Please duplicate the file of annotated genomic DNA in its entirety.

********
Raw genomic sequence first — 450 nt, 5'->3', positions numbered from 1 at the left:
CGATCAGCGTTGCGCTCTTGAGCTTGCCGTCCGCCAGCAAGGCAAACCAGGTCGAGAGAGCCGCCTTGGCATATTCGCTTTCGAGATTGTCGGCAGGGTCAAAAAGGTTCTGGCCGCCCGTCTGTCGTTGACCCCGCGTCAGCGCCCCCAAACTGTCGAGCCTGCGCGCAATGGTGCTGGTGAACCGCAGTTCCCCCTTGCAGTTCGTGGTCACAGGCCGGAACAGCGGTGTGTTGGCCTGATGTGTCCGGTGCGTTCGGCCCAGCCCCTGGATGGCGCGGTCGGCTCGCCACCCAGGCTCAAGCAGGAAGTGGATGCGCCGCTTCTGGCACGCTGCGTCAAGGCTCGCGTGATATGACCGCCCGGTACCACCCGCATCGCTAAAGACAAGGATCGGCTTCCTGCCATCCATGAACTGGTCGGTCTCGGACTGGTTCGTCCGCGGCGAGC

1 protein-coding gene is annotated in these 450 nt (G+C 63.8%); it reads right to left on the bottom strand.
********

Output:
Raw genomic sequence first — 450 nt, 5'->3', positions numbered from 1 at the left:
CGATCAGCGTTGCGCTCTTGAGCTTGCCGTCCGCCAGCAAGGCAAACCAGGTCGAGAGAGCCGCCTTGGCATATTCGCTTTCGAGATTGTCGGCAGGGTCAAAAAGGTTCTGGCCGCCCGTCTGTCGTTGACCCCGCGTCAGCGCCCCCAAACTGTCGAGCCTGCGCGCAATGGTGCTGGTGAACCGCAGTTCCCCCTTGCAGTTCGTGGTCACAGGCCGGAACAGCGGTGTGTTGGCCTGATGTGTCCGGTGCGTTCGGCCCAGCCCCTGGATGGCGCGGTCGGCTCGCCACCCAGGCTCAAGCAGGAAGTGGATGCGCCGCTTCTGGCACGCTGCGTCAAGGCTCGCGTGATATGACCGCCCGGTACCACCCGCATCGCTAAAGACAAGGATCGGCTTCCTGCCATCCATGAACTGGTCGGTCTCGGACTGGTTCGTCCGCGGCGAGC

1 protein-coding gene is annotated in these 450 nt (G+C 63.8%); it reads right to left on the bottom strand.